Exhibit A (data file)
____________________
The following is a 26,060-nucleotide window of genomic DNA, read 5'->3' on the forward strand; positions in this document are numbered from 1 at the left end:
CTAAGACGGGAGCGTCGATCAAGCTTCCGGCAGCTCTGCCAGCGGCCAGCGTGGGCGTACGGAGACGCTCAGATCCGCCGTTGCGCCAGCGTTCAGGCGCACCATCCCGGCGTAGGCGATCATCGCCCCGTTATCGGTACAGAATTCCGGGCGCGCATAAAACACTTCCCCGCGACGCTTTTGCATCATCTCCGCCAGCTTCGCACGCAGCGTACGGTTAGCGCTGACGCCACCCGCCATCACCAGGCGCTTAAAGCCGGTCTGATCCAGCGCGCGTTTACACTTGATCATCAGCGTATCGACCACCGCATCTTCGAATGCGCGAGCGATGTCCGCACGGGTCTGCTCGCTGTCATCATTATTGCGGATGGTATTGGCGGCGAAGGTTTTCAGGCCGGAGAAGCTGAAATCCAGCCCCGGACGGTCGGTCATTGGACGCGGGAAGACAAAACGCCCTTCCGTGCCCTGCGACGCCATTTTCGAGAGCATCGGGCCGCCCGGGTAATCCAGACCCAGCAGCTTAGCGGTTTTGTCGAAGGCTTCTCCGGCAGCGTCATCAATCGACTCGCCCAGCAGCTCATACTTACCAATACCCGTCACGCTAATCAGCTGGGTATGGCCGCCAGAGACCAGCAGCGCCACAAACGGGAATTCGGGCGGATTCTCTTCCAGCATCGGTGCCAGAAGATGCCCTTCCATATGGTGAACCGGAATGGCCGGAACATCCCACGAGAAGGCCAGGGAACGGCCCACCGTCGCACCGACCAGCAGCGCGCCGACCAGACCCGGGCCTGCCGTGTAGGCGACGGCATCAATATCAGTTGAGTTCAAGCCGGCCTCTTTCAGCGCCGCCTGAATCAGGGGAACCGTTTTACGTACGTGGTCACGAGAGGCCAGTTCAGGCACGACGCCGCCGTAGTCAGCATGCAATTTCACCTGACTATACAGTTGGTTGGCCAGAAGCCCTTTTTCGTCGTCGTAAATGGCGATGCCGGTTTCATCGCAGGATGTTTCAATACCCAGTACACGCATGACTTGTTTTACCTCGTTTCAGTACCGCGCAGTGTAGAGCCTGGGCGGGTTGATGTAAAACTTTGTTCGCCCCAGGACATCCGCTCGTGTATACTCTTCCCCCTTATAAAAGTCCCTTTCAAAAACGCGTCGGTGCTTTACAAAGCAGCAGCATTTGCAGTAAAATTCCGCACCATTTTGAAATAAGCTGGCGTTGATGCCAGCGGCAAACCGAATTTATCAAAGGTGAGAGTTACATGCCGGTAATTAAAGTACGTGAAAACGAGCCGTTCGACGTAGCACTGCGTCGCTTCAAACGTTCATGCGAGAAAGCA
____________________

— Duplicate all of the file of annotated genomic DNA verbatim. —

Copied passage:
The following is a 26,060-nucleotide window of genomic DNA, read 5'->3' on the forward strand; positions in this document are numbered from 1 at the left end:
CTAAGACGGGAGCGTCGATCAAGCTTCCGGCAGCTCTGCCAGCGGCCAGCGTGGGCGTACGGAGACGCTCAGATCCGCCGTTGCGCCAGCGTTCAGGCGCACCATCCCGGCGTAGGCGATCATCGCCCCGTTATCGGTACAGAATTCCGGGCGCGCATAAAACACTTCCCCGCGACGCTTTTGCATCATCTCCGCCAGCTTCGCACGCAGCGTACGGTTAGCGCTGACGCCACCCGCCATCACCAGGCGCTTAAAGCCGGTCTGATCCAGCGCGCGTTTACACTTGATCATCAGCGTATCGACCACCGCATCTTCGAATGCGCGAGCGATGTCCGCACGGGTCTGCTCGCTGTCATCATTATTGCGGATGGTATTGGCGGCGAAGGTTTTCAGGCCGGAGAAGCTGAAATCCAGCCCCGGACGGTCGGTCATTGGACGCGGGAAGACAAAACGCCCTTCCGTGCCCTGCGACGCCATTTTCGAGAGCATCGGGCCGCCCGGGTAATCCAGACCCAGCAGCTTAGCGGTTTTGTCGAAGGCTTCTCCGGCAGCGTCATCAATCGACTCGCCCAGCAGCTCATACTTACCAATACCCGTCACGCTAATCAGCTGGGTATGGCCGCCAGAGACCAGCAGCGCCACAAACGGGAATTCGGGCGGATTCTCTTCCAGCATCGGTGCCAGAAGATGCCCTTCCATATGGTGAACCGGAATGGCCGGAACATCCCACGAGAAGGCCAGGGAACGGCCCACCGTCGCACCGACCAGCAGCGCGCCGACCAGACCCGGGCCTGCCGTGTAGGCGACGGCATCAATATCAGTTGAGTTCAAGCCGGCCTCTTTCAGCGCCGCCTGAATCAGGGGAACCGTTTTACGTACGTGGTCACGAGAGGCCAGTTCAGGCACGACGCCGCCGTAGTCAGCATGCAATTTCACCTGACTATACAGTTGGTTGGCCAGAAGCCCTTTTTCGTCGTCGTAAATGGCGATGCCGGTTTCATCGCAGGATGTTTCAATACCCAGTACACGCATGACTTGTTTTACCTCGTTTCAGTACCGCGCAGTGTAGAGCCTGGGCGGGTTGATGTAAAACTTTGTTCGCCCCAGGACATCCGCTCGTGTATACTCTTCCCCCTTATAAAAGTCCCTTTCAAAAACGCGTCGGTGCTTTACAAAGCAGCAGCATTTGCAGTAAAATTCCGCACCATTTTGAAATAAGCTGGCGTTGATGCCAGCGGCAAACCGAATTTATCAAAGGTGAGAGTTACATGCCGGTAATTAAAGTACGTGAAAACGAGCCGTTCGACGTAGCACTGCGTCGCTTCAAACGTTCATGCGAGAAAGCA